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Limiting & Excess Reagents Chemistry 11 March 19, 2010.

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Presentation on theme: "Limiting & Excess Reagents Chemistry 11 March 19, 2010."— Presentation transcript:

1 Limiting & Excess Reagents Chemistry 11 March 19, 2010

2 So what happens if you react…

3 …THIS MUCH SULPHUR…

4 …with this much hydrogen?

5 Limiting & Excess Reactants We learned that reactants in a chemical reaction react in very specific ratios (mole ratios) 2 H 2 + O 2  2 H 2 O In order to react the reactants perfectly, you need to measure the exact masses (moles) of both reactants perfectly (“down to the molecule”) HOWEVER, in reality, you cannot measure out the exact masses of all reactants! One reactant will always be in excess, the other reactant will be called “limiting”

6 Limiting & Excess Reactants Chemicals continue to react until one reactant is completely used up (the reaction then stops) The “excess reactant” is the reactant that is still left after the reaction has completed to form products

7 When Is Enough Enough? How do you know if there is too much of one reactant? You must know the mole ratio between the reactants 2 H 2 + O 2  2 H 2 O We know that 4 mol of H 2 will react with 2 mol O 2 What if you had 4 mol H 2 and 5 mol O 2 ? Only 2 mol of O 2 would react 3 mol O 2 left over

8 Limiting & Excess Reactants Consider the reaction of hydrogen with sulphur to yield hydrogen sulphide gas: 8 H 2 + S 8  8 H 2 S If you have 6 moles of H 2 gas and 7 moles of S 8. Which reactant is in excess? Which reactant is limiting? How many moles of water will form?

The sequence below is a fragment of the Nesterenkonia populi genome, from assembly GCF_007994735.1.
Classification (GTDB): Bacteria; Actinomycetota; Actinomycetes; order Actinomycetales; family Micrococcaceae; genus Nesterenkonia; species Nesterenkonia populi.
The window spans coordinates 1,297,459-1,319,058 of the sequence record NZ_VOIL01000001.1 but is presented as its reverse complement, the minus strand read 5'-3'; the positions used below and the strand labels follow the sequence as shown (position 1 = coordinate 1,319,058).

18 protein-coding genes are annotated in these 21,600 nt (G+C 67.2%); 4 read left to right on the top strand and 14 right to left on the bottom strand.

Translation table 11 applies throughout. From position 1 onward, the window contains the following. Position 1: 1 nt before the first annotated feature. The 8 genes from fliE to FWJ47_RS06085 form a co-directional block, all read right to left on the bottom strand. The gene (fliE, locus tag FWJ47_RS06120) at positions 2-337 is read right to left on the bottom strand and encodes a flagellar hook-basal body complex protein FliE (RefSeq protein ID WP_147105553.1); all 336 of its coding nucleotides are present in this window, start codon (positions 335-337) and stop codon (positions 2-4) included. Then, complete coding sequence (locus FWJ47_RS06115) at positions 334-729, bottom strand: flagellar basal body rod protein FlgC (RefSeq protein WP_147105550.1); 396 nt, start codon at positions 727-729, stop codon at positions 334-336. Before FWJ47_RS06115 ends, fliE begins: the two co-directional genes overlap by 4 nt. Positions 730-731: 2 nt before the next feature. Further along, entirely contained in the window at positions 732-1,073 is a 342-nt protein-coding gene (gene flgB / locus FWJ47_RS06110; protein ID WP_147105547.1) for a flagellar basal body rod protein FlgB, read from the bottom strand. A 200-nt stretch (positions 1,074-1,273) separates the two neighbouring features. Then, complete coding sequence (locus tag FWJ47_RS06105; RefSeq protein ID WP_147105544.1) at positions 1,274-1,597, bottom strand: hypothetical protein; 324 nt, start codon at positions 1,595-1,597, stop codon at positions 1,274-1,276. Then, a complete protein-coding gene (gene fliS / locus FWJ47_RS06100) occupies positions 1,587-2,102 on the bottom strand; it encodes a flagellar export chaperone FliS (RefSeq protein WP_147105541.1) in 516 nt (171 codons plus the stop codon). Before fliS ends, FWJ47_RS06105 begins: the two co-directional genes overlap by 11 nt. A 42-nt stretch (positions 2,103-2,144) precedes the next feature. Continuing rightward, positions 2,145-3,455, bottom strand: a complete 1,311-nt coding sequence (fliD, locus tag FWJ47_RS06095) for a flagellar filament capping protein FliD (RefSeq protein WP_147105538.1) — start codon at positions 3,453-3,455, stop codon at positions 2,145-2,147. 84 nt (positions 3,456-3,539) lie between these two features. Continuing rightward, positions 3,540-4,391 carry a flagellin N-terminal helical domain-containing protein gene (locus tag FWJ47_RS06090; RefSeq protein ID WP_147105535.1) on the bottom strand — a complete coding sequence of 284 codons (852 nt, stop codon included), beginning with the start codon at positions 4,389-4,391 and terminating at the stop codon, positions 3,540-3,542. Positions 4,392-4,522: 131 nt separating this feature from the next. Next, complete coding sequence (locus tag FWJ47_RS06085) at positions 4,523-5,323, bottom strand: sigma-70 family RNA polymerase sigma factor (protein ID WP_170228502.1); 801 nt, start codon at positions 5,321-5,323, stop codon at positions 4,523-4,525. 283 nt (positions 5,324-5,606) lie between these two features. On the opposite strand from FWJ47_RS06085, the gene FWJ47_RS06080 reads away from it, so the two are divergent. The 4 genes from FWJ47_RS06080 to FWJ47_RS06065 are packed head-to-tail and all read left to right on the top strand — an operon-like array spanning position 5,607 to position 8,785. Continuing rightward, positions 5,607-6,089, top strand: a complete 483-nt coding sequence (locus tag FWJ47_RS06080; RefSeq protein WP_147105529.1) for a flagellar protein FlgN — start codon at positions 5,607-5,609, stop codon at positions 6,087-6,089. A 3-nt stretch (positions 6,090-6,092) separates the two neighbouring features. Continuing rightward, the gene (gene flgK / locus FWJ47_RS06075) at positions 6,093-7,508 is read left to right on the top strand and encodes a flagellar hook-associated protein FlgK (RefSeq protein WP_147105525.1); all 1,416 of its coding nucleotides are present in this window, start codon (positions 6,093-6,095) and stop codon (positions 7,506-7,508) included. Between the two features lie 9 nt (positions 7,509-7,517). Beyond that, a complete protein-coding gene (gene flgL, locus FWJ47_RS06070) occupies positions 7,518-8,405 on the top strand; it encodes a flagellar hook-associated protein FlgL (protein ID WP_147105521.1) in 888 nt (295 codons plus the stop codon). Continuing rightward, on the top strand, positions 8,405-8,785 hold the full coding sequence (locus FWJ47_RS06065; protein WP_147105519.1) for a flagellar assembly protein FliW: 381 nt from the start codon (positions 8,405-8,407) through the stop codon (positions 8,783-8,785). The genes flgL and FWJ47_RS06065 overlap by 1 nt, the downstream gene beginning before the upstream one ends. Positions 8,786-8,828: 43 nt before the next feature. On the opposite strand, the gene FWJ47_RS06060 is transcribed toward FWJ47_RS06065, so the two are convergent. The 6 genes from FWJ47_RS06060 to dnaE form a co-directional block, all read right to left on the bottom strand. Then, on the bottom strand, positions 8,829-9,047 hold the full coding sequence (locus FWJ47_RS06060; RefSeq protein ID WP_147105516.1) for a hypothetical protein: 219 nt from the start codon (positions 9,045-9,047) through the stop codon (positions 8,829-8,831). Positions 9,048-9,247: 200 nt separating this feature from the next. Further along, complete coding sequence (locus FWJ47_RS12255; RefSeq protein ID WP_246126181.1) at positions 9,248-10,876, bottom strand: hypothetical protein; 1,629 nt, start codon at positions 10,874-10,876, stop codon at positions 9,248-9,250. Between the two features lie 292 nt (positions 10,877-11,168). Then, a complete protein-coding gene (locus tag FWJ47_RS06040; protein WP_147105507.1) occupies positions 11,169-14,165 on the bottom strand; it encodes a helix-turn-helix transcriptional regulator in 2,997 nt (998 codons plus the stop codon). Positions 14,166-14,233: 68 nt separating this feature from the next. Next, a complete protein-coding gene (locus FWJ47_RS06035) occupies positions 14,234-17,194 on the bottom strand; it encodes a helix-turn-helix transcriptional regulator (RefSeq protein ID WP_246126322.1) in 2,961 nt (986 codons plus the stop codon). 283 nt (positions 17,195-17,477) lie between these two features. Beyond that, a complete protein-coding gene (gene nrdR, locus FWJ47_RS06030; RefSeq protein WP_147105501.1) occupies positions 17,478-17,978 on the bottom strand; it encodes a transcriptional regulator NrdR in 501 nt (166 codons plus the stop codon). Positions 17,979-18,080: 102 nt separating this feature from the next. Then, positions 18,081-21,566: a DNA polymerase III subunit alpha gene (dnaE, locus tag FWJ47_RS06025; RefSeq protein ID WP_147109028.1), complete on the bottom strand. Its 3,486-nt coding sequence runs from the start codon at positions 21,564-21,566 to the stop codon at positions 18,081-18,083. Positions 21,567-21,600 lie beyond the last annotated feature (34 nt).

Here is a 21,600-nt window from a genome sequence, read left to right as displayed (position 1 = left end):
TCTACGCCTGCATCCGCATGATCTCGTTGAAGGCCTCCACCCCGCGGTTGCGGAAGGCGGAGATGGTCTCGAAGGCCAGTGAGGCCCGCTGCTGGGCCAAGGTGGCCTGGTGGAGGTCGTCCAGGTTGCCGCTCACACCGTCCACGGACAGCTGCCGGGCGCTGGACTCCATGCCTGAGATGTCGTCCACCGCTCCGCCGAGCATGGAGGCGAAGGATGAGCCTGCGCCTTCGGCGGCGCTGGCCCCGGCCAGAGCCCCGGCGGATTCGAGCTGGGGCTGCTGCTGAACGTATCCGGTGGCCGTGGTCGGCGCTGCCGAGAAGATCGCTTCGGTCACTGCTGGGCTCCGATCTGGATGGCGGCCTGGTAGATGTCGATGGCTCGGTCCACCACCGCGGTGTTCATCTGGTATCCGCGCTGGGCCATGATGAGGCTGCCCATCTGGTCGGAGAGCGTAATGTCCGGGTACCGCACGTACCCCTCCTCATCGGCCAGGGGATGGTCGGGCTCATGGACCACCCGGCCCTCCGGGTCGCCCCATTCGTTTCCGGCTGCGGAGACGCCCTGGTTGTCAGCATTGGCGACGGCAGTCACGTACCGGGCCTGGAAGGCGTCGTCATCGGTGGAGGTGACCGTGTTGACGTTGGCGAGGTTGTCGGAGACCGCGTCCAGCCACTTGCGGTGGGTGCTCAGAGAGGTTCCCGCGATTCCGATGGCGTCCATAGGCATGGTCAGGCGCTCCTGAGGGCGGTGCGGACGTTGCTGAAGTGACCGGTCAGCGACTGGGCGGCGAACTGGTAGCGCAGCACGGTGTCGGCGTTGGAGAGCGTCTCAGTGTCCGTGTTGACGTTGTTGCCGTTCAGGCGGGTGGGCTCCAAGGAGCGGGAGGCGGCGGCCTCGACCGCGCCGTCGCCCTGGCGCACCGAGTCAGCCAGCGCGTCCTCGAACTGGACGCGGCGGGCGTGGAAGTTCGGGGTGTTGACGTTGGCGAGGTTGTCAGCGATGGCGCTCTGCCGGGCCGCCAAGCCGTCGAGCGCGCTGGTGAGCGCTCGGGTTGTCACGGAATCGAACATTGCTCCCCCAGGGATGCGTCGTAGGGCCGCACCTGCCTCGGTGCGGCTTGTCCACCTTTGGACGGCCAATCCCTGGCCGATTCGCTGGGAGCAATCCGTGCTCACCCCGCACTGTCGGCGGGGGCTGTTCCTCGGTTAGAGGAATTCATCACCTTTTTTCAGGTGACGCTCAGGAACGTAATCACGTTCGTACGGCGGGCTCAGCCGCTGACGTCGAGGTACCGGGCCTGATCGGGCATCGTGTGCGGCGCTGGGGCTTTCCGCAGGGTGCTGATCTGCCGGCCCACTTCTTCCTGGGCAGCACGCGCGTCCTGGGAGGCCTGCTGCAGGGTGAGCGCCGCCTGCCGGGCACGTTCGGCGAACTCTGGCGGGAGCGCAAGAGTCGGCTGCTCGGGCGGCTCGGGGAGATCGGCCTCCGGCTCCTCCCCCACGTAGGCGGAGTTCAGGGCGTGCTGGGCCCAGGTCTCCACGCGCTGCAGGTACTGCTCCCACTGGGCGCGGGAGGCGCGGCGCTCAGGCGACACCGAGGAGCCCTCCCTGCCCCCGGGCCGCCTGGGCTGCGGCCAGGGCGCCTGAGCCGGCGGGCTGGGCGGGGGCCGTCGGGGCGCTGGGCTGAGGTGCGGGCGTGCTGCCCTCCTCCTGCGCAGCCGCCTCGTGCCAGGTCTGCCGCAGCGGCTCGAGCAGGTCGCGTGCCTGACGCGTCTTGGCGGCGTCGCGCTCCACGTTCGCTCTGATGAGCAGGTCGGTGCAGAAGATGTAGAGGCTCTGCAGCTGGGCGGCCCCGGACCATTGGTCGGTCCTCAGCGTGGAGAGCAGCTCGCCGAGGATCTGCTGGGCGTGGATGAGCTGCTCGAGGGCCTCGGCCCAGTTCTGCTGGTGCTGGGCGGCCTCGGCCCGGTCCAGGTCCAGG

9 Calculations with Limiting & Excess Reactants 8 H 2 + S 8  8 H 2 S TWO WAYS to look at this problem: “Hydrogen perspective”: (6 mol H 2 ) × (1/8) = 0.75 mol S 8 But we have 7 mol of S 8 ! Therefore, there is an excess of S 8 (automatically, H 2 is limiting) “Sulphur perspective”: (7 mol of S 8 ) × (8/1) = 56 mol H 2 But we only have 5 mol H 2 ! Therefore, H 2 is “limiting” (automatically, S 8 is excess)

10 Calculations with Limiting & Excess Reactants 8 H 2 + S 8  8 H 2 S So how many moles of H 2 S are formed? You must figure out first which reactant is limiting. We found that H 2 was limiting (6 mol H 2 ) Therefore, 6 mol H 2 will react with 0.75 mol S 8 to yield 6 mol H 2 S There will be 6.25 mol S 8 left over

11 Before, During & After the Reaction 8 H 2 + S 8  8 H 2 S Stoich Coeff. SubstInitial moles Moles reacted Final moles 8H 2(g) 6 mol 0 mol 1S 8(s) 7 mol0.75 mol6.25 mol 8H 2 S (g) 0 mol--6 mol

12 Moles Bridge Basics Moles of chemical 1 Moles of chemical 2 # of particles of chemical 1 (atoms/molecules) Mass (g) of chemical 1 # of particles of chemical 2 (atoms/molecules) Mass (g) of chemical 2 g/mol stoichiometric coefficients Volume of Chemical 2 (22.4 L/mol) Volume of Chemical 1 (22.4 L/mol) 6.02 x molecules/mol 6.02 x molecules/mol


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